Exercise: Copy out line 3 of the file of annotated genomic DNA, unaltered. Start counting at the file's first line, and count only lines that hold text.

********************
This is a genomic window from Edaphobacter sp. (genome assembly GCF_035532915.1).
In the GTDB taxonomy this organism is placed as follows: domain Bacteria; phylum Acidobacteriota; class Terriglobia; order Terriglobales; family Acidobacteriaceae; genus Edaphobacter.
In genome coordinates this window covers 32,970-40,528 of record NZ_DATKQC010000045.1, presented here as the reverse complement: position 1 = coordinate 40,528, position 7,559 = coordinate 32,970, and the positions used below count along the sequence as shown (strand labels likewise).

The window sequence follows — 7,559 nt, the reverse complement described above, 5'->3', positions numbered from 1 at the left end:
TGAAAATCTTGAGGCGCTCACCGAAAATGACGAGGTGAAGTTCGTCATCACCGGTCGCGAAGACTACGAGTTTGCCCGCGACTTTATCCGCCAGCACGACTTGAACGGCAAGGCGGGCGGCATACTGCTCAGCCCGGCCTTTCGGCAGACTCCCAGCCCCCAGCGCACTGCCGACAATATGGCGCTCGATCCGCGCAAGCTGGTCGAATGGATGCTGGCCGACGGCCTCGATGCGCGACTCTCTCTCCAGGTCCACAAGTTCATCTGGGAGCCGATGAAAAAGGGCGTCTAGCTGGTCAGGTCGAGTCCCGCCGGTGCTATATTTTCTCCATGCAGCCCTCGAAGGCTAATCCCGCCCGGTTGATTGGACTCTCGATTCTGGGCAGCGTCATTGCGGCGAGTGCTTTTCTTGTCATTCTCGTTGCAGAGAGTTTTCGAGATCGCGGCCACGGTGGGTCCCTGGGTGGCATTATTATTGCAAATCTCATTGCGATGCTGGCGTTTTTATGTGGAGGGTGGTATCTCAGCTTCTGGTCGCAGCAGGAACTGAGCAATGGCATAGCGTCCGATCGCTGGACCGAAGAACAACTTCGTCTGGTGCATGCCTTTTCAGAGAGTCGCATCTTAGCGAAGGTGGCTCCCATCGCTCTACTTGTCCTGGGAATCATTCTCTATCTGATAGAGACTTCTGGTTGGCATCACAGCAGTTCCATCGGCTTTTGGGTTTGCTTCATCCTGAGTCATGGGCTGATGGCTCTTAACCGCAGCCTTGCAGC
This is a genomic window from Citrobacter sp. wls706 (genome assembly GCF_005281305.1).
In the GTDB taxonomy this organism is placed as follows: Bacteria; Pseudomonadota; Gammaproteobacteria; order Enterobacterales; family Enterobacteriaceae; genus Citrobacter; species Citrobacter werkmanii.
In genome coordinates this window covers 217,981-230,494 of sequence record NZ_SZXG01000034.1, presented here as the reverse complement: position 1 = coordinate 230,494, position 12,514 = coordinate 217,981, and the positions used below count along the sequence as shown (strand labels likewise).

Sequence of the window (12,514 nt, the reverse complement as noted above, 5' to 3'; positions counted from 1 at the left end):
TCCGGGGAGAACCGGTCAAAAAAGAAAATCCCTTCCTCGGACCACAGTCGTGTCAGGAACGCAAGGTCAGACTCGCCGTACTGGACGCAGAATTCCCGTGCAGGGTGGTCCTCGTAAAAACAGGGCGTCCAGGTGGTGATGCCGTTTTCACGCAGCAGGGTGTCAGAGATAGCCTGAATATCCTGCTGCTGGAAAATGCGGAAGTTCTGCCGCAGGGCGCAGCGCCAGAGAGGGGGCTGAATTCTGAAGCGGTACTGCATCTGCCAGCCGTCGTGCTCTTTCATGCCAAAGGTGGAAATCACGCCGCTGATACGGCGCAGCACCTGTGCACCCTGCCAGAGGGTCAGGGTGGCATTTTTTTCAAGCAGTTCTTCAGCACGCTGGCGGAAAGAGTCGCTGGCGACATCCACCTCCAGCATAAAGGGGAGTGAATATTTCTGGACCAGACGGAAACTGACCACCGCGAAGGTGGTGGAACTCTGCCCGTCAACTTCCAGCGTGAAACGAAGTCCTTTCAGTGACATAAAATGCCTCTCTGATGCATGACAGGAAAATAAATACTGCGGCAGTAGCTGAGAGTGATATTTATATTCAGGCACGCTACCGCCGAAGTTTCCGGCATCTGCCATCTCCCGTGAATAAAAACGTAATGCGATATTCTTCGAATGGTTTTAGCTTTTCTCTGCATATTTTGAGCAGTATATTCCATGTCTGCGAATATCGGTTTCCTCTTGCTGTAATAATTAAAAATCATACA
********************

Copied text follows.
In genome coordinates this window covers 32,970-40,528 of record NZ_DATKQC010000045.1, presented here as the reverse complement: position 1 = coordinate 40,528, position 7,559 = coordinate 32,970, and the positions used below count along the sequence as shown (strand labels likewise).